A popular book or series you didn’t like:

There are actually a LOT of books I dislike that most people seem to love.


Eleanor and Park by Rainbow Rowell; Throne of Glass by Sarah J Maas; The Selection by Kiera Cass. For a classic, I’ll say The Lord of the Rings. I just can’t get through those books.

A popular book or series that everyone seems to hate but you loved:

I cannot think of one. Usually, the books people have problems with are the ones I also don’t like. Skip.

A love triangle where the character ended up with the character you didn’t like/ an OTP you didn’t care for:


Matched series by Allie Condie. I won’t give a spoiler in case someone doesn’t know who she ends up with but I was not a fan of the ending.

A popular book genre you hardly reach for:

Paranormal Romance. I have never read a paranormal romance I loved. 

A popular character you didn’t like: 

Tris from the Divergent series, especially after Allegiant.

A popular author you can’t seem to get into:

I’ll go with a classic: Charles Dickens. His books bore to me death.

A popular book trope you’re tired of seeing:

An obvious one would be love triangles; I am so tired of those. Another would be absent parents; majority of main characters’ parents in YA literature are absent either physically or emotionally. I rarely read books where the protagonist's parents are actually a major force in their life.

A popular book or series you have no interest in reading:

The Selection series; Hush Hush series; Shatter Me trilogy. I tried reading all of these and failed miserably.

The saying goes, “The book is always better than the movie” but what movie do you liked better than the book?

Image result for Ella Enchanted

There are times when I love the movie as much as I love the book but rarely do I love a movie better than the book. The only one I can think of is Ella Enchanted.

This was a fun tag! I tag Stellah @ The Little Book Nerd’s Life, Cindy Sanders @ Stranger Things Have Happened and anyone else who wants to do it.

Saturday, January 2, 2016

Review: "I'll Give You The Sun" by Jandy Nelson



Goodreads Synopsis: Jude and her twin brother, Noah, are incredibly close. At thirteen, isolated Noah draws constantly and is falling in love with the charismatic boy next door, while daredevil Jude cliff-dives and wears red-red lipstick and does the talking for both of them. But three years later, Jude and Noah are barely speaking. Something has happened to wreck the twins in different and dramatic ways . . . until Jude meets a cocky, broken, beautiful boy, as well as someone else—an even more unpredictable new force in her life. The early years are Noah's story to tell. The later years are Jude's. What the twins don't realize is that they each have only half the story, and if they could just find their way back to one another, they’d have a chance to remake their world.


“We were all heading for each other on a collision course, no matter what. Maybe some people are just meant to be in the same story.”

I read this book a while ago and I’m ashamed I didn’t read it sooner. It’s easily the most beautiful contemporary novel I have read in a while, second only to A Fault in Our Stars by John Green.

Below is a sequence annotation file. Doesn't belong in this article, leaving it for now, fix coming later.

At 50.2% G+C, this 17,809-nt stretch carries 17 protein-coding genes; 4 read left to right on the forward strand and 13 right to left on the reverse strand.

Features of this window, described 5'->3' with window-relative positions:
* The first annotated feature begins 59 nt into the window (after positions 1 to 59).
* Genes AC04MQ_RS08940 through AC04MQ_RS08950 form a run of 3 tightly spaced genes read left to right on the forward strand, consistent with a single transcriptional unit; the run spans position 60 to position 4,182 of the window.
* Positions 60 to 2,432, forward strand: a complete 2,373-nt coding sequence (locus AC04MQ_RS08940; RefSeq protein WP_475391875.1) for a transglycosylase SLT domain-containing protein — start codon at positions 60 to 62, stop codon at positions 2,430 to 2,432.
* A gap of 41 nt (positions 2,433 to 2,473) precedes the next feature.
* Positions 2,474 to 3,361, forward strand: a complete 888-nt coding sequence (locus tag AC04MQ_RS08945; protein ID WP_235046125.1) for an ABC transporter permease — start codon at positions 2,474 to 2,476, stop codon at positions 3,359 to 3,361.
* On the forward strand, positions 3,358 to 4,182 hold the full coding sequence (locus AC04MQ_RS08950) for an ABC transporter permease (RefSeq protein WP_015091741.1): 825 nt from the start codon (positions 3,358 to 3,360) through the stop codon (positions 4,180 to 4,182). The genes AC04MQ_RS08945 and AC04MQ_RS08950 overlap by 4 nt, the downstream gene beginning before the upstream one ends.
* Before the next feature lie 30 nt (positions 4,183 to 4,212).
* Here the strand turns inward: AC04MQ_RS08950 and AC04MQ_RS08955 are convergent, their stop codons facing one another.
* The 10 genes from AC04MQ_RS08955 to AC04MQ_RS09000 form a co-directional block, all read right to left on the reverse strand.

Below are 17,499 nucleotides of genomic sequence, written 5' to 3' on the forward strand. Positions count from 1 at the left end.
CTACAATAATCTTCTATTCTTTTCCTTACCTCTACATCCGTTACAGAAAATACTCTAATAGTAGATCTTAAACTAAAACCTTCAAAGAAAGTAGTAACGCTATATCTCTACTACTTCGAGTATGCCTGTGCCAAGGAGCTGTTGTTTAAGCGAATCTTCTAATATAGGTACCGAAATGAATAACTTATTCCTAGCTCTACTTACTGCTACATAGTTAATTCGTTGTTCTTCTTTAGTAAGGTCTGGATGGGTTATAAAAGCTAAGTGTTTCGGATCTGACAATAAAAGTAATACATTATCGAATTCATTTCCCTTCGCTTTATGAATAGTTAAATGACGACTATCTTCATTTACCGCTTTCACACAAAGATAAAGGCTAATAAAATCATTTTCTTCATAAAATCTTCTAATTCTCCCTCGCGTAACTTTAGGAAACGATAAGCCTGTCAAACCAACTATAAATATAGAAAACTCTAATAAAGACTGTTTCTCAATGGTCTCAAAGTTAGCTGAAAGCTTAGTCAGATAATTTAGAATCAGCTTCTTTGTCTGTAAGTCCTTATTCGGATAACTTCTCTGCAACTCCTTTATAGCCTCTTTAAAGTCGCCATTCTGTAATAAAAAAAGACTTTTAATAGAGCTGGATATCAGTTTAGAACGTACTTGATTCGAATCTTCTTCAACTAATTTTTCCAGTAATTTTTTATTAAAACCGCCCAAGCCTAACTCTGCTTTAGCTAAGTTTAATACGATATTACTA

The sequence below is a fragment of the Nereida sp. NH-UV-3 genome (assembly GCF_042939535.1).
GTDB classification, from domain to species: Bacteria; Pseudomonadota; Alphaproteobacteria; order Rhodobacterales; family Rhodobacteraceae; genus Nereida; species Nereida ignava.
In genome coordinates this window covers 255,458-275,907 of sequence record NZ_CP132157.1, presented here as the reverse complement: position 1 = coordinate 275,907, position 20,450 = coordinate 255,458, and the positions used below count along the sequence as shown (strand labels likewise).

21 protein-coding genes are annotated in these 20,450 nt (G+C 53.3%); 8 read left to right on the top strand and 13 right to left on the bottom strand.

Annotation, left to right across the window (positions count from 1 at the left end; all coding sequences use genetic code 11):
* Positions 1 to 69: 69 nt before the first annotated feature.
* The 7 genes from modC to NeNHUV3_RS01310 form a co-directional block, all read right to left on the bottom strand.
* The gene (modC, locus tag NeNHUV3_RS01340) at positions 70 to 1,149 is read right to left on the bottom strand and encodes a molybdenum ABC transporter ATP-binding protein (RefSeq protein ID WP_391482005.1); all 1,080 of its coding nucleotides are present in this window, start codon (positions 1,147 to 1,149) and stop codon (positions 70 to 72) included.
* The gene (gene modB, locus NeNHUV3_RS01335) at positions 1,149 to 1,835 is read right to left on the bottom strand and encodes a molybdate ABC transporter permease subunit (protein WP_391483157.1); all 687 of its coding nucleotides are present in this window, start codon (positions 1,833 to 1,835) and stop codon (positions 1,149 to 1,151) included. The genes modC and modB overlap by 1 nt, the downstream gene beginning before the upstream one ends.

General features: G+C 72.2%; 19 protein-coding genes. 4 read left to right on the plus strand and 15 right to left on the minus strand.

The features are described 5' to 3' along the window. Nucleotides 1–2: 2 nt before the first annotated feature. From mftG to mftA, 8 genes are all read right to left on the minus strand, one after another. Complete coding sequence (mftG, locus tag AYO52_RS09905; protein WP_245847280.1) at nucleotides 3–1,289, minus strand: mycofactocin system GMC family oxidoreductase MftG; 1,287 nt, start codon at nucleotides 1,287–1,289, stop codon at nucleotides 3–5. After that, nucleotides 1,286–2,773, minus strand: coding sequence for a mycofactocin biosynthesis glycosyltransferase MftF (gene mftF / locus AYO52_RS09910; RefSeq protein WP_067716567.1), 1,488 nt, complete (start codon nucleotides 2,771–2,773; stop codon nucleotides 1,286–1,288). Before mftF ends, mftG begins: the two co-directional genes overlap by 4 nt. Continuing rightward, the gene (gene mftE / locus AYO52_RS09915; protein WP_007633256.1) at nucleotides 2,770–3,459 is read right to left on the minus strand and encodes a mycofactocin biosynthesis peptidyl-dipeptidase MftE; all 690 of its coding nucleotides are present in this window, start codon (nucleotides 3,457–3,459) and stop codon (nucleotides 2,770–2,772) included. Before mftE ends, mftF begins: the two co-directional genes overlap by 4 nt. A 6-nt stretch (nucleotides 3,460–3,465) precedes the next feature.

This was actually my second attempt to read it, the first time I put it down because I didn’t think I would like Nelson’s writing style. I was horribly wrong. I loved the way Nelson writes her characters. And her imagery is going to be one of those things where you either love it or hate it. For me, it was the former.

Let’s start with the format. The book alternates between the past and the present which is something I thought would bother me at first, but I ended up loving it.The chapters from Noah’s point of view are in the past while Jude’s chapters are in the present.

Both twins’ stories are compelling. At thirteen years old, Noah wants three things: his mother’s attention, a spot at a very prestigious art institute, and the boy next door. Noah is the odd one out; while his sister is cliff diving and dating, he is drawing and painting. But the twins are best friends, no one understands Noah better than Jude does and vice versa.

“This is what I want: I want to grab my brother’s hand and run back through time, losing years like coats falling from our shoulders.”

Then at sixteen years old, Jude is completely different from the girl we see in Noah’s chapters. Jude is now the odd one out, she is superstitious and a little deluded. The twins are barely speaking to each other. And Jude is the one attending the art institute. After reading the first two chapters and witnessing this horrible shift in their relationship, I had to find out what happens.

These two have made a lot of mistakes. Normally, when a book character does something stupid, I hate them. But the way their every decision was described was very realistic and understandable. Noah and Jude are clearly flawed but that only made me love them more.

“When people fall in love, they burst into flames.”

This was more a story of family than romance but I really enjoyed the romantic aspects too. Noah’s relationship with Brian was one of the best parts of the book (this was also one of the only YA books I’ve read with a LGBTQ+ main character). And though I didn’t like Jude’s love story as much, I thought it was done wonderfully.

This is a great story of family and love and loss. Read it!